FBI and Federal Prosecutors Probing Wells Fargo Amid Accounts Scandal, Official Says
The bank said previously it fired 5,300 employees for misconduct
— -- The FBI and federal prosecutors in New York and California have opened an investigation into Wells Fargo days after the bank was fined $185 million dollars for alleged misconduct, according to an official briefed on the investigation.
Further details were not immediately available.
The bank is not commenting on the news, which follows allegations last week that hundreds of thousands of unauthorized deposit accounts and credit cards had been opened or applied for between May 2011 and July 2015 without customers' permission. Some 5,300 employees were fired as a result.
While the investigation is in its early stages, it opens the possibility of criminal charges.
The allegations came to light when the bank was slapped with a $100 million fine from the Consumer Financial Protection Bureau (CFPB), a federal watchdog, on Sept. 8. It was also hit with fines from the Office of the Comptroller of the Currency for $35 million and the County and City of Los Angeles for another $50 million.
The bank said in a statement at the time that it takes responsibility "for any instances where customers may have received a product that they did not request." Bank officials have also said that they believe all affected customers have been refunded, and sought to downplay the terminations saying that they represented only about one percent of their workforce. Total refunds, the bank said last week, amounted to about $2.6 million.
A portion of the unauthorized deposit accounts generated about $2 million in fees, while a chunk of the credit card accounts generated about $400,000 in fees, according to a CFPB document reviewed by ABC News.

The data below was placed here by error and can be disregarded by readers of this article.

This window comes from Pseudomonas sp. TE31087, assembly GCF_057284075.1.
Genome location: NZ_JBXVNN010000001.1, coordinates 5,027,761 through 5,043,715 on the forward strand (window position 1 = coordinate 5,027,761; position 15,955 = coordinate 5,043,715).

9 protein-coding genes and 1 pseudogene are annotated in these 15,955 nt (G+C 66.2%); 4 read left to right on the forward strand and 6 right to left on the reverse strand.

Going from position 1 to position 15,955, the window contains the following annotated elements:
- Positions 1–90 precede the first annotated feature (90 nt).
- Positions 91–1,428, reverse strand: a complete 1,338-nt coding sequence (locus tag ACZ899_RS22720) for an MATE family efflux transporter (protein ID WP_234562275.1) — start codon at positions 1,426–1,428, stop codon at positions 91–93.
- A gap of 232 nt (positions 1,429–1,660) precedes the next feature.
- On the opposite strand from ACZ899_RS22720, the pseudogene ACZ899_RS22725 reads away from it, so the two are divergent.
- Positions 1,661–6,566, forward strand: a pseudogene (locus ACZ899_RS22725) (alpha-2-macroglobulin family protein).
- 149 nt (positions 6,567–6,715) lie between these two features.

Since then criticism has mounted.
In damage control mode, bank CEO John Stumpf appeared on CNBC Tuesday night before the criminal probe was revealed, where he said that he held himself accountable for the alleged misconduct but said that he did not plan to resign.
"I think the best thing I can do right now is lead this company," Stumpf said.
The Los Angeles city attorney said employees were opening and funding accounts without customers' permission or knowledge in order to "satisfy sales goals and earn financial rewards under the bank's incentive-compensation program."
The bank announced yesterday that by Jan. 1, 2017 it would stop imposing those sales goals on employees. Asked why the goals program wouldn't end immediately, a bank spokesperson told ABC News that it would spend the intervening months to ensure "team members receive fair compensation through the transition."